More interesting data from the San Francisco meeting

As mentioned previously, there were over 200 new presentations on prostate cancer at the ASCO Genitourinary Cancers meeting in San Francisco on Friday and Saturday last week, and there is no way we can report on most of these. However, for what it is worth, here is a very brief summary of some of the original papers that looked to be among the more interesting. We have provided a link to the abstract for each relevant presentation.

Trump et al. provided a detailed report on the safety of the endothelin receptor antagonist zibotentan (ZD4054) when used in combination with doectaxel in a phase I clinical trial. There was no evidence that docetaxel increased the toxicity profile of zibotentan or vice versa.

Keizman et al. reported on the potential to use lenalidomide (Revlimid/Celgene) at two different doses to delay the progression of biochemically recurrent prostate cancer (stage M0 disease).

Small et al. presented a poster on the feasibility of intermittent chemotherapy (with docetaxel + prednisone) as a mechanism for treatment of metastatic, castration-resistant prostate cancer (CRPC).

Gravis et al. reported on the safety data from a Phase III clinical trial of chemohormonal therapy for treatment of hormone-naive, metastatic prostate cancer. This trial compared androgen deprivation therapy (any one of three types) + docetaxel to androgen deprivation therapy alone. There are no available outcome data reported as yet.

Harden et al. reported on the impact of prostate cancer treatment on the patients’ partners at 2 years post-treatment.

Crook et al. reported on quality of life of patients who participated in the (under-enrolled) SPIRIT trial at 5 years follow-up. The brachytherapy patients seemed to do better than the radical prostatectomy patients.

Klotz et al. examined the effect of different “triggers” for initiation of active treatment in their series of 450 patients on active surveillance, and suggested that most of the potential triggers actually suggest active treatment in an unnecessarily and unacceptably high proportion of patients.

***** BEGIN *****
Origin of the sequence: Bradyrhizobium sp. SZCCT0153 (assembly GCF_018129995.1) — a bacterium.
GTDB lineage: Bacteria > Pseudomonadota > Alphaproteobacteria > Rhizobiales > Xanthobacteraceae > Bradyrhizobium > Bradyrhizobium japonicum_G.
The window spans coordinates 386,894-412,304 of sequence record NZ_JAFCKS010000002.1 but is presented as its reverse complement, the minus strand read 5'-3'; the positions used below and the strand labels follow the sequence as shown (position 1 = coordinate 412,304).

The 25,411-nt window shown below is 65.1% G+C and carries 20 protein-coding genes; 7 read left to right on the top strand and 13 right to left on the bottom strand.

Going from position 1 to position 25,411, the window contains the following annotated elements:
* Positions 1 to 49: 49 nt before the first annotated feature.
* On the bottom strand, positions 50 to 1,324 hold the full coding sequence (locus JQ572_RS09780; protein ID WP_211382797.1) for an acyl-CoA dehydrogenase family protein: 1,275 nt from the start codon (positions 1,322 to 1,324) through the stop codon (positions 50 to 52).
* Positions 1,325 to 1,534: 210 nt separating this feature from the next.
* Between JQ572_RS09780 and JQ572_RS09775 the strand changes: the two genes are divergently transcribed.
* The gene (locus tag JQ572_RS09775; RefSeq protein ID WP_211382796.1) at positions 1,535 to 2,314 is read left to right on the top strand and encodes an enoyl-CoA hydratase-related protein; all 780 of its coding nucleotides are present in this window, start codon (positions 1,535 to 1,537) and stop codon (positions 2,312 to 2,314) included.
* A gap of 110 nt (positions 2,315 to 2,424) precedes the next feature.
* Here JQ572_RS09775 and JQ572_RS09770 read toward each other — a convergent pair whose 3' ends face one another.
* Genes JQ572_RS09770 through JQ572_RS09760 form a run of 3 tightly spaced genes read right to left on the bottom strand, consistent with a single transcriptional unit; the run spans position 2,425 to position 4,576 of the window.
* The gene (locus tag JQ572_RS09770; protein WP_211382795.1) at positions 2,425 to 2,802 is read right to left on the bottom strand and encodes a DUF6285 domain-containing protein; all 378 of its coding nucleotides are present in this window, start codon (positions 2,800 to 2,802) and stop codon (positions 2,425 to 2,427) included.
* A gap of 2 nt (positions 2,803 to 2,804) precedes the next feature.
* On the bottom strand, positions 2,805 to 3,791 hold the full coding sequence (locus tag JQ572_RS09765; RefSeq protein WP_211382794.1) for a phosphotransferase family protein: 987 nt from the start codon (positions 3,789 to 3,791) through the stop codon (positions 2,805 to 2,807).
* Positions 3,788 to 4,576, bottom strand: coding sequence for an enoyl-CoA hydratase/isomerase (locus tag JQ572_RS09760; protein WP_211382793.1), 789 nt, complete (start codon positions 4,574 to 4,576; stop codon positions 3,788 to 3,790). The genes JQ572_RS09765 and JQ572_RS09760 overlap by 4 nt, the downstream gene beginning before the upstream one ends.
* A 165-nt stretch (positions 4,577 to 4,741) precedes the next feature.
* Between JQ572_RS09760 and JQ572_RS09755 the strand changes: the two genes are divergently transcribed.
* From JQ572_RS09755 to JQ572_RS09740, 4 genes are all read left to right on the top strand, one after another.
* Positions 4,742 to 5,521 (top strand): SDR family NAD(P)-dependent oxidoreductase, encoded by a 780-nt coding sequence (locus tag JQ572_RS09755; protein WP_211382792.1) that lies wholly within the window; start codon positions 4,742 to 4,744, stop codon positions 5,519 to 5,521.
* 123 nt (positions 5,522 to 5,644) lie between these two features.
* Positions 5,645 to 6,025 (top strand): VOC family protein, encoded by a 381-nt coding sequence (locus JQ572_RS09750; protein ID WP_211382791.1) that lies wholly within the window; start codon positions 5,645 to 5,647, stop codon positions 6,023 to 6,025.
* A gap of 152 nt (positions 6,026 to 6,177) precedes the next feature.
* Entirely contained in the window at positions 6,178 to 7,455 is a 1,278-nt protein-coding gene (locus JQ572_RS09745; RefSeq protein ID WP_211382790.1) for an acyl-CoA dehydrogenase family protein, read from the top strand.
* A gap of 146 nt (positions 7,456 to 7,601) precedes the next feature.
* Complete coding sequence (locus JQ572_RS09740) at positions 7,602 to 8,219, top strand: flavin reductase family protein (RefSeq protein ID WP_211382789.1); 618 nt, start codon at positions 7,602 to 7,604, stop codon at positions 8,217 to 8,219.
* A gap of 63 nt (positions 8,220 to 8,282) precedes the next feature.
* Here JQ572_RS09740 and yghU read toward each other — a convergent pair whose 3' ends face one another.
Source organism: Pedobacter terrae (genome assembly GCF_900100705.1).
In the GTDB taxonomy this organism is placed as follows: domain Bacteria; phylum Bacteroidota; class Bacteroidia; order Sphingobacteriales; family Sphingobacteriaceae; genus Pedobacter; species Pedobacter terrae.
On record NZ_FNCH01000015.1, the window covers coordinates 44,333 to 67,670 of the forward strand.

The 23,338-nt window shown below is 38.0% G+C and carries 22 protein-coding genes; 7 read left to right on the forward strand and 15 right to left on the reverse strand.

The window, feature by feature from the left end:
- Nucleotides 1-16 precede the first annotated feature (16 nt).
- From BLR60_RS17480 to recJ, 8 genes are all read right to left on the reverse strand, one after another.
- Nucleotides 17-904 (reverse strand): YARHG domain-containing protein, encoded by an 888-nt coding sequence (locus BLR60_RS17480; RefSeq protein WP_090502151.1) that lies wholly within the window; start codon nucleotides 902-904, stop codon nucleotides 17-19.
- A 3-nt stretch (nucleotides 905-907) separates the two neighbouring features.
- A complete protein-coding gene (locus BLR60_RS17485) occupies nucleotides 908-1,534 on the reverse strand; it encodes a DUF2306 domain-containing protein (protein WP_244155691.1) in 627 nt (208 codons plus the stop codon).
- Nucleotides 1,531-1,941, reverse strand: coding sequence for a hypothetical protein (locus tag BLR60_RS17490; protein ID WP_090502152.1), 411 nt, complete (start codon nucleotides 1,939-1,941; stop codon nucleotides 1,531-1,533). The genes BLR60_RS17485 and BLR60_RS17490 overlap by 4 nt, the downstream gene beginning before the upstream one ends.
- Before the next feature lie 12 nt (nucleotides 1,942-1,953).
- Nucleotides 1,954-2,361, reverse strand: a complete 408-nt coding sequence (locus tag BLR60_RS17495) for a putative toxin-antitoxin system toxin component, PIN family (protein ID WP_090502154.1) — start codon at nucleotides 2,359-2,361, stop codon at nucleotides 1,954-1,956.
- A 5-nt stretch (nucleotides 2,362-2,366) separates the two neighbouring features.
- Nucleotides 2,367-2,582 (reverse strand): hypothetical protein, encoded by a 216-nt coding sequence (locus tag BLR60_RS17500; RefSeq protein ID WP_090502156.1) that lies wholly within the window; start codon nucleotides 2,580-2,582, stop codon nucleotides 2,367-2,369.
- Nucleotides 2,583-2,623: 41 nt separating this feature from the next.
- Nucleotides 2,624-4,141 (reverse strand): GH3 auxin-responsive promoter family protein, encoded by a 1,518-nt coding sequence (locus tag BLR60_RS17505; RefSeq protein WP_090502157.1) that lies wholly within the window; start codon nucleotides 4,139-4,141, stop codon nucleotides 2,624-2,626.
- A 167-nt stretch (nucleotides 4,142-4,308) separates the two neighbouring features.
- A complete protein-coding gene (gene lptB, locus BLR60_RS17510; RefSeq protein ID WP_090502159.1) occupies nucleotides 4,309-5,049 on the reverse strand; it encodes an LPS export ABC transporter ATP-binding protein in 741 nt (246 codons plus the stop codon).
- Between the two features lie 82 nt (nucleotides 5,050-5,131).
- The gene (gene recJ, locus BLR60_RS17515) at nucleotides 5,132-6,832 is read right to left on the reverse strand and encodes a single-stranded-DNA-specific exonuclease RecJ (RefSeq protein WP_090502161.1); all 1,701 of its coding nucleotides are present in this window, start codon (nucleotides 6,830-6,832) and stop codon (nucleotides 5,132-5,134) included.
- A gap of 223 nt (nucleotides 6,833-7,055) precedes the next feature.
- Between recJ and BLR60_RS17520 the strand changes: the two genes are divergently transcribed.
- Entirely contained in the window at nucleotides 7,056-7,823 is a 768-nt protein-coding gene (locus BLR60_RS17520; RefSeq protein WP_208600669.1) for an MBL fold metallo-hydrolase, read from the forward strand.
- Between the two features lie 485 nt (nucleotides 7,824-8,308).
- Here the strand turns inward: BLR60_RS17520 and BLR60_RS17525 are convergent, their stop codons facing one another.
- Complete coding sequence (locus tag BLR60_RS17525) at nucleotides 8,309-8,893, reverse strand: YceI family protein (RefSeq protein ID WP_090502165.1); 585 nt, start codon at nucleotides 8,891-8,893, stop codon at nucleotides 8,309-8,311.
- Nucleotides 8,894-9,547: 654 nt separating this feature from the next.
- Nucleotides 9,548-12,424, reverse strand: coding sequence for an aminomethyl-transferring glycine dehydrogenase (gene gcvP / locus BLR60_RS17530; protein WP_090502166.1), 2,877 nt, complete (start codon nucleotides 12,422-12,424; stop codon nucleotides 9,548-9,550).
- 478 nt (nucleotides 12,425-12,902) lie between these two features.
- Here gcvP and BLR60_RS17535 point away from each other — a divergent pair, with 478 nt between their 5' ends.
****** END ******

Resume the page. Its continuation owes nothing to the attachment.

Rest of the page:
Sylvester et al. reported 15-year survival data from some of the earliest iodine-125 brachytherapy patients treated by the Seattle group, and showing that there was a high level of biochemical relapse-free survival (> 80 percent) and an overall survival of 37 percent in a group of men who had a mean age of 70 years at time of treatment.

Nguyen et al. provided data on the increasing utilization of higher cost forms of treatment (minimally invasive surgery, intensity-modulated radiation therapy, etc.) for localized prostate cancer from 2002 through 2007.

Kenfield et al. provided further data to support the premise that regular, vigorous physical activity may reduce overall (“all-cause”) mortality among prostate cancer patients.

Kantoff et al. provided follow-up data from the IMPACT trial on the survival benefit of treatment with sipuleucel-T at an estimated median follow-up of 36.5 months. These data confirm the original survival data initially presented at the American Urological Association meeting in 2009.

Antonarakis et al. analyzed 15-year follow-up data on the overall survival of men with biochemical failure after radical prostatectomy in the CPDR database, and confirmed that PSA doubling time is the best determinant of all-cause survival in such patients over time.

Zivi et al. reported on the long-term follow-up of patients treated in early Phase II clinical trials of abiraterone acetate, commenting that this drug can apparently be given for long periods of time without any need for concurrent corticosteroids like prednisone.

We would conclude by again noting that abstracts of all of the original papers presented at this symposium are accessible on line at no cost to the reader under two general headings:

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